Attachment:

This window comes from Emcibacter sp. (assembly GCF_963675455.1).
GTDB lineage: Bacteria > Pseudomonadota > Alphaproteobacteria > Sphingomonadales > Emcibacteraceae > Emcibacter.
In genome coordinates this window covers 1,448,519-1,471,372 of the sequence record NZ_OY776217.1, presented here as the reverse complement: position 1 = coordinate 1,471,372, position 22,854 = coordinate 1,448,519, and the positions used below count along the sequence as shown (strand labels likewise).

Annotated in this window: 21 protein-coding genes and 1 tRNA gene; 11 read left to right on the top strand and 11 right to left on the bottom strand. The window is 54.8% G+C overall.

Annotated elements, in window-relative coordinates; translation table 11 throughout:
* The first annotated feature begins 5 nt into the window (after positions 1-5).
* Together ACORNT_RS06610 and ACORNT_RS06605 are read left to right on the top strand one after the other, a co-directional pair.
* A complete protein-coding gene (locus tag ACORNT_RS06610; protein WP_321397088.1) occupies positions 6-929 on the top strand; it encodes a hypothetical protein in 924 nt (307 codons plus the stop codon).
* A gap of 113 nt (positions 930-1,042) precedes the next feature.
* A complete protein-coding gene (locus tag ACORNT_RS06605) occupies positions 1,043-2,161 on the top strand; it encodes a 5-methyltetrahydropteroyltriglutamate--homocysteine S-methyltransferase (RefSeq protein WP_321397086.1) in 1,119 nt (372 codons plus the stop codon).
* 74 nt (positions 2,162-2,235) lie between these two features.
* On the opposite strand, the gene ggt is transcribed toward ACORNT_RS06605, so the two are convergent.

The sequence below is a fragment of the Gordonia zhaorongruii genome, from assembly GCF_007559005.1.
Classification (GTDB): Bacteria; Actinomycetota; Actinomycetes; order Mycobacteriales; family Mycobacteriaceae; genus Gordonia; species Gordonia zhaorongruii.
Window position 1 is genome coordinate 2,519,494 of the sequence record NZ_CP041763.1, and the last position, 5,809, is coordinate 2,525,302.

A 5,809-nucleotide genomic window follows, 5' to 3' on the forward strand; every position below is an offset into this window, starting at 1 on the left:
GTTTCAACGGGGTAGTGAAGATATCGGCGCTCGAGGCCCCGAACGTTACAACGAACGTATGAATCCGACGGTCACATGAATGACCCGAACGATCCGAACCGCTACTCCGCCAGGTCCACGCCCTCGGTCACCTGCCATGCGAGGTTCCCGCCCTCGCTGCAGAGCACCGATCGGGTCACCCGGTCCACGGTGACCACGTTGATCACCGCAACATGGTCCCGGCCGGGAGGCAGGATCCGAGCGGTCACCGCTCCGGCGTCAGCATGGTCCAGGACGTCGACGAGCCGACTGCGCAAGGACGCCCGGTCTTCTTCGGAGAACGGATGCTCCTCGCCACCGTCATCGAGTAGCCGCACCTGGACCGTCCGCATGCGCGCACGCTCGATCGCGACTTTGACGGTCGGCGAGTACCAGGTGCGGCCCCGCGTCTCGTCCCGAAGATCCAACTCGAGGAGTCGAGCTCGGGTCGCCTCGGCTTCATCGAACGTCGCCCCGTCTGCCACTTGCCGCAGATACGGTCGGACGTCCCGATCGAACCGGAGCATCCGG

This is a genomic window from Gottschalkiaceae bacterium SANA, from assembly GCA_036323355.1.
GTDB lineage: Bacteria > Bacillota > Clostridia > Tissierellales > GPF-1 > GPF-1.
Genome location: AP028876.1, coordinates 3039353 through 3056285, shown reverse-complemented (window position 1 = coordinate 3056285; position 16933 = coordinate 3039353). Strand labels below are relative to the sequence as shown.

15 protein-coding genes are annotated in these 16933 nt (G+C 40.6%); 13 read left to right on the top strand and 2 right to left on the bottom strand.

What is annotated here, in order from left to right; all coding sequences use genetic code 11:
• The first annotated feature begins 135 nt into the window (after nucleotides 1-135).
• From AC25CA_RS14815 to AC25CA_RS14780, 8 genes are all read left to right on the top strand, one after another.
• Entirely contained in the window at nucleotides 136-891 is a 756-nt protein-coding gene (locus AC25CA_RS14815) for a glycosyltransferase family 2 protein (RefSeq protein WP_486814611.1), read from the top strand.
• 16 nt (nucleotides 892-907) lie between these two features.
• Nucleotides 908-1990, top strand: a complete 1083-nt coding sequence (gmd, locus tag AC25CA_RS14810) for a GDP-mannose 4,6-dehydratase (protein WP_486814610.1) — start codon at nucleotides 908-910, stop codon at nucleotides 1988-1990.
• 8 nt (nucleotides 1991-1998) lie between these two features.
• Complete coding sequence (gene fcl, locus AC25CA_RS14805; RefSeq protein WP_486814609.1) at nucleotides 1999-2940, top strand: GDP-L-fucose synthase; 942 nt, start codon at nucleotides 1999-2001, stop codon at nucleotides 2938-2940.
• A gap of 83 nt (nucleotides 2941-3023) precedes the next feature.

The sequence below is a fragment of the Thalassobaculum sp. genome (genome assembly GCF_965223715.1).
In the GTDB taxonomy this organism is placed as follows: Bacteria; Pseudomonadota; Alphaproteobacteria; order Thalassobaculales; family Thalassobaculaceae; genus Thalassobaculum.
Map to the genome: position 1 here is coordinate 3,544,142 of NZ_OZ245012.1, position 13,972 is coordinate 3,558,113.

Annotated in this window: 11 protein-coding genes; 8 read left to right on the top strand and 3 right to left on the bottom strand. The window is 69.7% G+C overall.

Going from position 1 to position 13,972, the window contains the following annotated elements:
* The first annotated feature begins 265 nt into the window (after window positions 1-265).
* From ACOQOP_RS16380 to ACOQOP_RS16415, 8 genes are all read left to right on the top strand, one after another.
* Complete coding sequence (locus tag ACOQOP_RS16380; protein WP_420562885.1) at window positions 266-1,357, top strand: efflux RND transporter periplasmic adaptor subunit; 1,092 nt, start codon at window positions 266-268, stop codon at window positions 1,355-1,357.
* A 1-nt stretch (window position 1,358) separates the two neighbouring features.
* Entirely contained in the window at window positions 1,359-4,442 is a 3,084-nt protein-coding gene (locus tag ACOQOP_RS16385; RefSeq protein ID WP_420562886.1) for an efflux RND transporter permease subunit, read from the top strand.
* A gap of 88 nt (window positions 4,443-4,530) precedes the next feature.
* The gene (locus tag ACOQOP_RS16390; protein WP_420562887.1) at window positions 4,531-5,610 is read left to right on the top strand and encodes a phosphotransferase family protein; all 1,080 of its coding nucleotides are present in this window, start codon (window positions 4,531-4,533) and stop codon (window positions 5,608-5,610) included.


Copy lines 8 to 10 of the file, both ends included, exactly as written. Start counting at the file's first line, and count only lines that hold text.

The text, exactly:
* A complete protein-coding gene (locus tag ACORNT_RS06610; protein WP_321397088.1) occupies positions 6-929 on the top strand; it encodes a hypothetical protein in 924 nt (307 codons plus the stop codon).
* A gap of 113 nt (positions 930-1,042) precedes the next feature.
* A complete protein-coding gene (locus tag ACORNT_RS06605) occupies positions 1,043-2,161 on the top strand; it encodes a 5-methyltetrahydropteroyltriglutamate--homocysteine S-methyltransferase (RefSeq protein WP_321397086.1) in 1,119 nt (372 codons plus the stop codon).